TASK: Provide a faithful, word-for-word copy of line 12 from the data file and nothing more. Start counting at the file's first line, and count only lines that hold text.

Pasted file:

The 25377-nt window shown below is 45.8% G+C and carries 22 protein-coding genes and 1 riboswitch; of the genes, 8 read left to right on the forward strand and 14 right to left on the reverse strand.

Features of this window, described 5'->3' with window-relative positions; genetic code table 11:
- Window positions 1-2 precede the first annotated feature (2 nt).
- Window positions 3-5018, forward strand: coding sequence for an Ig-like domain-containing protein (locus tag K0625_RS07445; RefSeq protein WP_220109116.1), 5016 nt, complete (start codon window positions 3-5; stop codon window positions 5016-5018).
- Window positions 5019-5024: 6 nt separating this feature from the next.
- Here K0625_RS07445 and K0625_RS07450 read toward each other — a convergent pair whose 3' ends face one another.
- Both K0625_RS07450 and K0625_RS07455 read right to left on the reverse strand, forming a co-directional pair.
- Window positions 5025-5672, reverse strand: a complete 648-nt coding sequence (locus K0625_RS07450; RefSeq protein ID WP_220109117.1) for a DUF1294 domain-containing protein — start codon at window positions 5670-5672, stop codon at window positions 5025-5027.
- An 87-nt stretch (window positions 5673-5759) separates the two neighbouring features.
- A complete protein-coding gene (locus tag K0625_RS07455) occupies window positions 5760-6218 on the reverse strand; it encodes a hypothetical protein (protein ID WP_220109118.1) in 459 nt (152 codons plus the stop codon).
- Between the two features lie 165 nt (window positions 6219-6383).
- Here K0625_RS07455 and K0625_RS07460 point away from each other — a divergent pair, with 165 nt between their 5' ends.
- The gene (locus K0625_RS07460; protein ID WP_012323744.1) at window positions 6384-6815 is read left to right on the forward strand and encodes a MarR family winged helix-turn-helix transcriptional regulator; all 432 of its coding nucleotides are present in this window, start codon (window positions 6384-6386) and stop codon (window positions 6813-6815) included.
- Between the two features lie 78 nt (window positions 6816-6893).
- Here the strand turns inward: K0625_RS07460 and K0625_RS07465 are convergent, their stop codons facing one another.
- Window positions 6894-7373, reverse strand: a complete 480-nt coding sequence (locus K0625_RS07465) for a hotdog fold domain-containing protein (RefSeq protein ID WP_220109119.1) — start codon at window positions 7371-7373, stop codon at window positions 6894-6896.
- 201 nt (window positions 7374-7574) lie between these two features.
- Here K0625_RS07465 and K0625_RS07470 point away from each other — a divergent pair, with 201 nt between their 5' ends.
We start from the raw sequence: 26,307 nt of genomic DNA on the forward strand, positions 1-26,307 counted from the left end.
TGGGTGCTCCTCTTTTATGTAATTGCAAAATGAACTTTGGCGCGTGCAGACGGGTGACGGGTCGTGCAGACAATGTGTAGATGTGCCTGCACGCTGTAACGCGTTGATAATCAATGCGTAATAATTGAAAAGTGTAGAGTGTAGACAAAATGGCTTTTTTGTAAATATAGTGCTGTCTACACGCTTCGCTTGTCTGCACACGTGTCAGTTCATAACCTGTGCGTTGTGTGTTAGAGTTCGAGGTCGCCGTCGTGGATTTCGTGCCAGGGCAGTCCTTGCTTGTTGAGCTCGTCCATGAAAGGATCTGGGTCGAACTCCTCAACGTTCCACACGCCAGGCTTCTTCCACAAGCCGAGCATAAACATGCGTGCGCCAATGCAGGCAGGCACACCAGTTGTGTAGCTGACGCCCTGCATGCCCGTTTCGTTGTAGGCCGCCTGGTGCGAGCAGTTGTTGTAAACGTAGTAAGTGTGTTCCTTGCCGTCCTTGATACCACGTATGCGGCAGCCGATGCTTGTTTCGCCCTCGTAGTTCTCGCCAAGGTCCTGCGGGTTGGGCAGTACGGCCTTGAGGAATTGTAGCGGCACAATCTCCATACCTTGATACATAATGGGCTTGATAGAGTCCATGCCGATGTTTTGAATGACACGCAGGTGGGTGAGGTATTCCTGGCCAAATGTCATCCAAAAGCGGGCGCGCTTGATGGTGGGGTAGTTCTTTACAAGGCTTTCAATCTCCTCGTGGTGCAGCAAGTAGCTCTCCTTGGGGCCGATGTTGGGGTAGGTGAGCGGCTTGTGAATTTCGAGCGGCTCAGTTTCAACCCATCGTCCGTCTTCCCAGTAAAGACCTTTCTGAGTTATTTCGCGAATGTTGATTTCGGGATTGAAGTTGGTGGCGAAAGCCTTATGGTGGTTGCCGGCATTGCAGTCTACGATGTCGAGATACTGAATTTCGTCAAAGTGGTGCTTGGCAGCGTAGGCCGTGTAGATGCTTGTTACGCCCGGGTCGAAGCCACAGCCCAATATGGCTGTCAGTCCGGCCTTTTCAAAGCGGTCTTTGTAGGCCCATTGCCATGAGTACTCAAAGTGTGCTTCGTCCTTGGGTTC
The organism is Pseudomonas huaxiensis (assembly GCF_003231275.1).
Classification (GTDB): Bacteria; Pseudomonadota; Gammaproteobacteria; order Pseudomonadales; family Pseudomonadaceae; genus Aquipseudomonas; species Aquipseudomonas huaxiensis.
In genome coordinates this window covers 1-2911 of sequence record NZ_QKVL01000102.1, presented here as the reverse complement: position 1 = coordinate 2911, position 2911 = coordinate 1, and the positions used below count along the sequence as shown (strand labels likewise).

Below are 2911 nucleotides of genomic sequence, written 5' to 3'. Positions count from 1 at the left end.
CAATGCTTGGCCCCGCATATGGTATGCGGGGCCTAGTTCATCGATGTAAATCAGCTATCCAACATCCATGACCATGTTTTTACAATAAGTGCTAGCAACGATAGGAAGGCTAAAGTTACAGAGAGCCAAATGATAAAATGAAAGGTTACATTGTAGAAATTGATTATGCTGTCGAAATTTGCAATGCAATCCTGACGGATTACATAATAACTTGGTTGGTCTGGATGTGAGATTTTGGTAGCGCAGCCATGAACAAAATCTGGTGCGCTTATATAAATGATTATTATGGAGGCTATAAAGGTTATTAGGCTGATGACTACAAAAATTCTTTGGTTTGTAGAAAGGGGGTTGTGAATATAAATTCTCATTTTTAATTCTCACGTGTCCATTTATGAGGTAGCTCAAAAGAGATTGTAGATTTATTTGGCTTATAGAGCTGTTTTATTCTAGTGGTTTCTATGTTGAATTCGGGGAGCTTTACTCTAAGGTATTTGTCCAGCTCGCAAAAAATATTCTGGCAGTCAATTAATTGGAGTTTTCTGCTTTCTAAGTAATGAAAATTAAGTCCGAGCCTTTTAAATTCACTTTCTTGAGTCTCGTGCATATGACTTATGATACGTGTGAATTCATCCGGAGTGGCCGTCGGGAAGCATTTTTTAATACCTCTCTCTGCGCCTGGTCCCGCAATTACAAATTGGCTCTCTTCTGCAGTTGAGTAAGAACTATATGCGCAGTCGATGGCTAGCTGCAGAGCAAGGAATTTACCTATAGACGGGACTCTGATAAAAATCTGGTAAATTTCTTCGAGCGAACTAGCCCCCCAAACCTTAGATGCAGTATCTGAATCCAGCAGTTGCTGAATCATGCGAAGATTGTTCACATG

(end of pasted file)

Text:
- Here K0625_RS07455 and K0625_RS07460 point away from each other — a divergent pair, with 165 nt between their 5' ends.